Groat Achieves World Record Price|
October 20, 2011
This article was originally printed in World Coin News.
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When the hammer fell on Lot 65 of the Frank Brady sale at Spink’s Fall Sale, a new record price of £26,400 ($41,357 at a conversion rate of £1stg = $1.57) had been achieved for an English groat.
The coin in question was an example of the so-called light coinage struck in the reign of Henry IV, from 1412-13. It represents an important episode in the history of English hammered coins.
From the mid-14th century on, concerns had been growing about the quality of English coinage. Its standard was simply too high for the economy and a plague-decimated population to sustain.
Successive kings wanted to debase the coinage but Parliament was unwilling. Late in the reign of Henry IV, the matter became urgent. There was now insufficient amounts of bullion on hand to provide revenue for the monarchy.
In the end, Parliament came up with a compromise. The weights of England’s bimetallic coinage would be reduced, but on an experimental basis only and for just two years. If this proved to be unsatisfactory, the weights would revert.
The gold noble was reduced from 120 gr. to 108 gr. and the silver penny from 18 gr. to 15 gr. (or 0.972 g). In effect, this brought the new coins in line with those already in circulation. The older money may have been struck at a higher standard, but much of it was well clipped down.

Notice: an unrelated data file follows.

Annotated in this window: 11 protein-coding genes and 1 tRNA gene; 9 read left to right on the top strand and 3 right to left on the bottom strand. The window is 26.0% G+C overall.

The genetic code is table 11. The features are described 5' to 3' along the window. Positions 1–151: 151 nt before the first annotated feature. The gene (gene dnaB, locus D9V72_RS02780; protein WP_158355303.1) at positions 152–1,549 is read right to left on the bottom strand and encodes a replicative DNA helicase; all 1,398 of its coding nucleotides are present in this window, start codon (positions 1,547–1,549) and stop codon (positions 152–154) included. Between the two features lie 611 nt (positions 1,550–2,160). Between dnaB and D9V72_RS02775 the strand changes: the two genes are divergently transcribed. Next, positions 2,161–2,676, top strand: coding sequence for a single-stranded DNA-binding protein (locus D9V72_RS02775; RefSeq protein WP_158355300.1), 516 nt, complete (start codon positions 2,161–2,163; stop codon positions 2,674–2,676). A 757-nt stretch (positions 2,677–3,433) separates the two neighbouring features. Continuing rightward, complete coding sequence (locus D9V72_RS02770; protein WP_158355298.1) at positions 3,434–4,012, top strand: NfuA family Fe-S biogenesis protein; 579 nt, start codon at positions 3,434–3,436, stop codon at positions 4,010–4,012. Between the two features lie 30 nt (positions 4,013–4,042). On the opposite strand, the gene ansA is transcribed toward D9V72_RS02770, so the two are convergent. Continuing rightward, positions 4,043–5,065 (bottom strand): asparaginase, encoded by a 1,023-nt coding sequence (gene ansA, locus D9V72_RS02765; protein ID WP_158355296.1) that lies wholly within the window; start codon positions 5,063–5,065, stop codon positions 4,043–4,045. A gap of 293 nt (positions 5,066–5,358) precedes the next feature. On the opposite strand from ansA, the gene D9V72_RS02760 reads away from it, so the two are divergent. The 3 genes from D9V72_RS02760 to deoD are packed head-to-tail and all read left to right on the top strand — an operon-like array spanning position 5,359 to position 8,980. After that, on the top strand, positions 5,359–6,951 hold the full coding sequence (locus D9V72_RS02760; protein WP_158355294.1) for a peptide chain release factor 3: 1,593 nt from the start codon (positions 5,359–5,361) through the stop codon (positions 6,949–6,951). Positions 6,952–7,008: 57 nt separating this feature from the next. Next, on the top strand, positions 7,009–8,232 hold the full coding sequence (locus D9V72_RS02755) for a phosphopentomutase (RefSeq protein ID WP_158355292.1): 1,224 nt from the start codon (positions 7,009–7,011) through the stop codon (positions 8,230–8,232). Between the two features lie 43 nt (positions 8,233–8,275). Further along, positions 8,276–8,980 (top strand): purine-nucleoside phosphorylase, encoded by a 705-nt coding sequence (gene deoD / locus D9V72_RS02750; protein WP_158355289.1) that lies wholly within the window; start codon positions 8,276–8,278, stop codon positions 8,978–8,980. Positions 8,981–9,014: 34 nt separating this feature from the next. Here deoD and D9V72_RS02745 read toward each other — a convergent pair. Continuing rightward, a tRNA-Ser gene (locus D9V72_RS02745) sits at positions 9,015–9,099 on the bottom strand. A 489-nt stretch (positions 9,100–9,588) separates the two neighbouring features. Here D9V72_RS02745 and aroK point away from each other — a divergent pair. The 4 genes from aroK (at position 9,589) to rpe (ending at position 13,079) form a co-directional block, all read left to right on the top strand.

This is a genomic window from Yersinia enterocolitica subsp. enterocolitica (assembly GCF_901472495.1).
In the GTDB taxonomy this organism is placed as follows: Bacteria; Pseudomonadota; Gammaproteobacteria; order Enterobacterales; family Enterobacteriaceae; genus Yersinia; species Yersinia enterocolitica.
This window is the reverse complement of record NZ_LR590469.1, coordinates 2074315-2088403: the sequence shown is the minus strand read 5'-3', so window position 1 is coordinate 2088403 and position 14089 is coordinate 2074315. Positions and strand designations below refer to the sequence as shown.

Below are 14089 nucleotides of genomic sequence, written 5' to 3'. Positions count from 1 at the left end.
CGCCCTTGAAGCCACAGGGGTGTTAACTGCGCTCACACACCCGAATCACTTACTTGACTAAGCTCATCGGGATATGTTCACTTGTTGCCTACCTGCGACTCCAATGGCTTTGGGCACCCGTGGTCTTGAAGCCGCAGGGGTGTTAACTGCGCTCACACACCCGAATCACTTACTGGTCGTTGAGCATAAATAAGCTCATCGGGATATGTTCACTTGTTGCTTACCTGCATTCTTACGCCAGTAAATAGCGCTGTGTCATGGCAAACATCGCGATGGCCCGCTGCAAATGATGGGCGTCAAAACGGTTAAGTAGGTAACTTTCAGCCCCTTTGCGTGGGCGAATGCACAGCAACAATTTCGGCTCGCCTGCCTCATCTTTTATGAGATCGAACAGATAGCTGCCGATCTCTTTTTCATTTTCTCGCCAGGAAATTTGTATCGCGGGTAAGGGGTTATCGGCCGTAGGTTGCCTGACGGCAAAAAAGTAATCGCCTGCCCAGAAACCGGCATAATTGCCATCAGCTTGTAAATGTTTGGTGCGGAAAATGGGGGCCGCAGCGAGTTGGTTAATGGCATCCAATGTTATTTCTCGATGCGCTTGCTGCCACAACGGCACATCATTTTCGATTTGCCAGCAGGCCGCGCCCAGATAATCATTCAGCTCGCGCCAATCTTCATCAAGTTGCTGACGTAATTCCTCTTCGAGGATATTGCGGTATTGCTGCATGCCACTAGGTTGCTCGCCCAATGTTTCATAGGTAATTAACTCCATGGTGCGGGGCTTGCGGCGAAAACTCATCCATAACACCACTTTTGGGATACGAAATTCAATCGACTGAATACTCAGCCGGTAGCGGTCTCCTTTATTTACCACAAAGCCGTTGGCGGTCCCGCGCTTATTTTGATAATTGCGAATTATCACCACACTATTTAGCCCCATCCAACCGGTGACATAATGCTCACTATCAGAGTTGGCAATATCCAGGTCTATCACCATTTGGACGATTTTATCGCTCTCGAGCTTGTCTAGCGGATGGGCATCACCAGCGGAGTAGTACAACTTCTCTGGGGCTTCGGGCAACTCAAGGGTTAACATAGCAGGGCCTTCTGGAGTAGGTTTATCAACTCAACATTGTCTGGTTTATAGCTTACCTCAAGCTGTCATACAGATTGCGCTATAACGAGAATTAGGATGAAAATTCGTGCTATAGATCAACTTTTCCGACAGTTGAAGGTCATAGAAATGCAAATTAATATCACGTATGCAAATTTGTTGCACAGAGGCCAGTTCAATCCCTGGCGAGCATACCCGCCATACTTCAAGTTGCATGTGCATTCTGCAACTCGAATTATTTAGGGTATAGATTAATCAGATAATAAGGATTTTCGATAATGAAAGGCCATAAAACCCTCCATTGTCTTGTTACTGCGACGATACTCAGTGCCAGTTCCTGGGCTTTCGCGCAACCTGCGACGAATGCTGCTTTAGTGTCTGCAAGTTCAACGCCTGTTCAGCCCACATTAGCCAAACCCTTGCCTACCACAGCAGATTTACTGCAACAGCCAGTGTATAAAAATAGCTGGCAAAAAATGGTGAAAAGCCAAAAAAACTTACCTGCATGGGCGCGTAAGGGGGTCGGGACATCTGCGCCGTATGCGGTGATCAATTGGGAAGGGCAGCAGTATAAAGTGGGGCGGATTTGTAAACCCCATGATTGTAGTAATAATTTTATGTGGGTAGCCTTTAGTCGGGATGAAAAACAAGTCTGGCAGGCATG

The groat had become a major component of England’s currency since the recoinage of Edward III. It had been based on the French gros tournois, a coin of four deniers. In England, it became a 4-penny piece and in style resembled the penny, although its size allowed for more ornate workmanship.
In Henry IV’s light coinage, the groat was struck at a reduced 60 gr. (3.888 g). The design was more or less that of Richard II. English mints had been fairly inactive in preceding years and there was a shortage of skilled workmen. Older dies were given a makeover, and many were too large for the new, smaller flans.
All of this made the coin offered by Spink from the Frank Brady Collection highly desirable. The coin had been produced from entirely new dies and is an unusually well-struck, fully-round coin of 3.89 g (full weight). For a 600-year-old coin, its grade of gVF made it extremely rare. The catalog value for a VF example is listed as £7,250 ($11,357). The coin went to the block with a conservative estimate of £6,000-8,000, making the realized price over three times its estimate.
Full details of the fall sale along with prices realized can be found at www.spink.com.
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